How to Learn the Sound of the ModesApril 2, 2019December 25, 2019F. W. Lineberry

Playing modes over a pedal tone is going to nail the sound of each mode down, but it can also be misleading in that you can wander around aimlessly within the mode and think you’re really “doing it”.

What you need, though, is to develop a sense of the strong and weak notes in each mode, the color tones of each mode and how each mode resolves to it’s tonic note.

One thing that can help is to play the major scale and get that sound in your ear. Then raise the 4th to get Lydian. Notice how you still have a major scale sound, but that #4 adds a different character.

Go back to the major scale. Then lower the 7th to get Mixolydian. Notice how you still have a major scale sound but that b7 sort of rounds off the edge of the natural 7th leading to the octave.

Do the same with Natural minor. Play it until you really get the sound in your ear. Then raise the 6th to get Dorian. Notice how the Dorian sort of brightens up the somber/serious sound of natural minor.

Go back to the natural minor. Then lower the 2nd to get Phrygian. Notice how the sound becomes more intense, exotic or mysterious. Also notice how strongly that b2 wants to resolve to the tonic note. It acts a lot like the 7th of the major scale, just coming from the opposite direction.

Locrian is the odd duck of modes. It doesn’t really fit and isn’t used nearly as much as all the other modes. You can think of it as a darker version of Phrygian. Switching between Phrygian and Locrian can help you get he sound of Locrian happening.

The next step in this process is to do the same thing but start with major pentatonic. The major pentatonic is Ionian, Lydian and Mixolydian without the 4 and 7. What you do with that 4 and 7 gives you the color tones of each of those modes. Switch back and forth between major pentatonic and each major mode.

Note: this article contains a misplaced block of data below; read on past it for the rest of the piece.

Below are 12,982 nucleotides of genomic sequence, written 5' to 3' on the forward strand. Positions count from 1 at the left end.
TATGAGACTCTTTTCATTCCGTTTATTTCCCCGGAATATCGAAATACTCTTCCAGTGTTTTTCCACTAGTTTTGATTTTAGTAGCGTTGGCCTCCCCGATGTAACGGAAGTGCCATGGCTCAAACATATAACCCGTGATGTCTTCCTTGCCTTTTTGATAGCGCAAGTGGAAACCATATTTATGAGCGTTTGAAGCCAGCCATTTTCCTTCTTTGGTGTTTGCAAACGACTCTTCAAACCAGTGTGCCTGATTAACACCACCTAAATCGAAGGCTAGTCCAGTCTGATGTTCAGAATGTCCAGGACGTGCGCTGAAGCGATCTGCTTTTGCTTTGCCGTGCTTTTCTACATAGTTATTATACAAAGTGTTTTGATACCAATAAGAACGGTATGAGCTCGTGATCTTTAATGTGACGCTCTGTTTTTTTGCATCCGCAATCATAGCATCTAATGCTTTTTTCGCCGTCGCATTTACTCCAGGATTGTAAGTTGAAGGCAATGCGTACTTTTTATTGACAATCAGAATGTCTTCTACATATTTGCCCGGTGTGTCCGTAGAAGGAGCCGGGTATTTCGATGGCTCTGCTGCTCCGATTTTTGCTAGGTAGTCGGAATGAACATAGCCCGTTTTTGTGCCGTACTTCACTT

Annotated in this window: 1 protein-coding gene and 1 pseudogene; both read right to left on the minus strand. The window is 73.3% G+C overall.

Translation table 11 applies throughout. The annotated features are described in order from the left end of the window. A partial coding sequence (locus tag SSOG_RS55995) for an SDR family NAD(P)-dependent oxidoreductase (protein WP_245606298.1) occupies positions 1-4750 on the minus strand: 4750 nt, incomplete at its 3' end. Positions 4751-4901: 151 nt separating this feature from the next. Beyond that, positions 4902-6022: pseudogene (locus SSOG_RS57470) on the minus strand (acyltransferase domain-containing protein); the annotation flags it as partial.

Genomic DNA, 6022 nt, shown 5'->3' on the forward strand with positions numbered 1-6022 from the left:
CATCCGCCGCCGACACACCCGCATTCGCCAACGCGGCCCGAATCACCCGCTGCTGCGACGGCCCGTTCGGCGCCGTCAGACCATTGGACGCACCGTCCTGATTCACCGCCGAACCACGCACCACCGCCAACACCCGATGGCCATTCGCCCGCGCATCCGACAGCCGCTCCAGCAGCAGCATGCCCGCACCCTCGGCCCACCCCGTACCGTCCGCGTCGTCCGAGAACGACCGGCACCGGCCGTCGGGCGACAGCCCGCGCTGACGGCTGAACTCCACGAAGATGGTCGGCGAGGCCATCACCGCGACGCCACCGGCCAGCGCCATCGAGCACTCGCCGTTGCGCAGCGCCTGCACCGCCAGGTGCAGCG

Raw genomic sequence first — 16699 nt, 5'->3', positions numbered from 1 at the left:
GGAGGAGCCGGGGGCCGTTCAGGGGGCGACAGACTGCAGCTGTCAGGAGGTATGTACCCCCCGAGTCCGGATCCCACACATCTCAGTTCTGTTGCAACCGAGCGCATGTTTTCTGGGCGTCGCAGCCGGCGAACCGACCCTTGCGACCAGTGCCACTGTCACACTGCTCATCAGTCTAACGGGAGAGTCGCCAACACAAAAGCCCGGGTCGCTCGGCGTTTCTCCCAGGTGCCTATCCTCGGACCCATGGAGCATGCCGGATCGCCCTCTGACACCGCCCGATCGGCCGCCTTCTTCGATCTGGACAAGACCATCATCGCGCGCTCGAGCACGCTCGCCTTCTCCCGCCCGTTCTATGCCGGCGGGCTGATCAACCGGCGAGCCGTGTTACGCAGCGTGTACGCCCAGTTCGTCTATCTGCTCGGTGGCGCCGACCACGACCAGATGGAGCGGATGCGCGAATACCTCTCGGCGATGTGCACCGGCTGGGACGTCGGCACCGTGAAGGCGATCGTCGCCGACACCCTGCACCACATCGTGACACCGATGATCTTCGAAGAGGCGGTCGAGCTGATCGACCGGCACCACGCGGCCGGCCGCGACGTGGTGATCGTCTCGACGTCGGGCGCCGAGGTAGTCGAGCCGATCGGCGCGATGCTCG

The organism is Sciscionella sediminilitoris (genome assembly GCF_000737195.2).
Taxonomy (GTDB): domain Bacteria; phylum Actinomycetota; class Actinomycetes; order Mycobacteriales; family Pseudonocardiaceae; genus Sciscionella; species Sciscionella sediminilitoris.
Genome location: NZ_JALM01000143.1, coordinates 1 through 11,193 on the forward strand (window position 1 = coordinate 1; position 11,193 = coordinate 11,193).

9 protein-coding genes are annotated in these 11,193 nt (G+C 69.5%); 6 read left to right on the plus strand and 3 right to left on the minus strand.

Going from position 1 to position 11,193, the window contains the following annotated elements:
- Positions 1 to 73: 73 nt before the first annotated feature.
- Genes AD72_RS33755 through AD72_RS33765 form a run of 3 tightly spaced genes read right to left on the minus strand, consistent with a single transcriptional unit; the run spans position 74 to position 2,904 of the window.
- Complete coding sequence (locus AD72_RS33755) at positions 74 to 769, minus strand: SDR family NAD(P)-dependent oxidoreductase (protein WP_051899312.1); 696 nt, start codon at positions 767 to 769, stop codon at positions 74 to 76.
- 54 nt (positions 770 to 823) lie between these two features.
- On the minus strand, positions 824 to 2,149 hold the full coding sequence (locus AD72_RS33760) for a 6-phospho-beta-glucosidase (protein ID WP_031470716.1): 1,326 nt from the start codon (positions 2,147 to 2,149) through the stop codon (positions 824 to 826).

The same thing goes for minor pentatonic. Minor pentatonic is Dorian, Aeolian and Phrygian without the 2 and 6. What you do with the 2 and 6 gives you the color tones of those modes. Switch back and forth between minor pentatonic and each minor mode.

So major and minor pentatonic give you the base major and minor notes to work with. The missing notes add the individual flavor of each mode. How much flavor you want to add will dictate how much you lay on those color tones.

The final step in the process is to pull out the chord that is hiding within each mode and play it as an arpeggio. The arpeggio for each mode is the 1 3 5 and 7 of the mode.

For the modes starting with C Ionian, you get:

C E G B = 1 3 5 7 = Cmaj7

D F A C = 1 b3 5 b7 = Dmin7

E G B D = 1 b3 5 b7 = Emin7

F A C E = 1 3 5 7 = Fmaj7

G B D F = 1 3 5 b7 = G7

A C E G = 1 b3 5 b7 = Amin7

B D F A = 1 b3 b5 b7 = Bmin7b5

The arpeggio acts very much like major and minor pentatonic with some slight differences on the major modes. You’ll find that minor pentatonic already has the same notes as the arpeggio for each minor mode.

Play the arpeggio for the mode, then add in the rest of the notes.

All of these drills are to get you hearing the character of each mode as well as the character of each note/interval within the mode and how they interact with the tonic of the mode. Your ability to exploit these characteristics of each mode depends on how familiar you are with these details.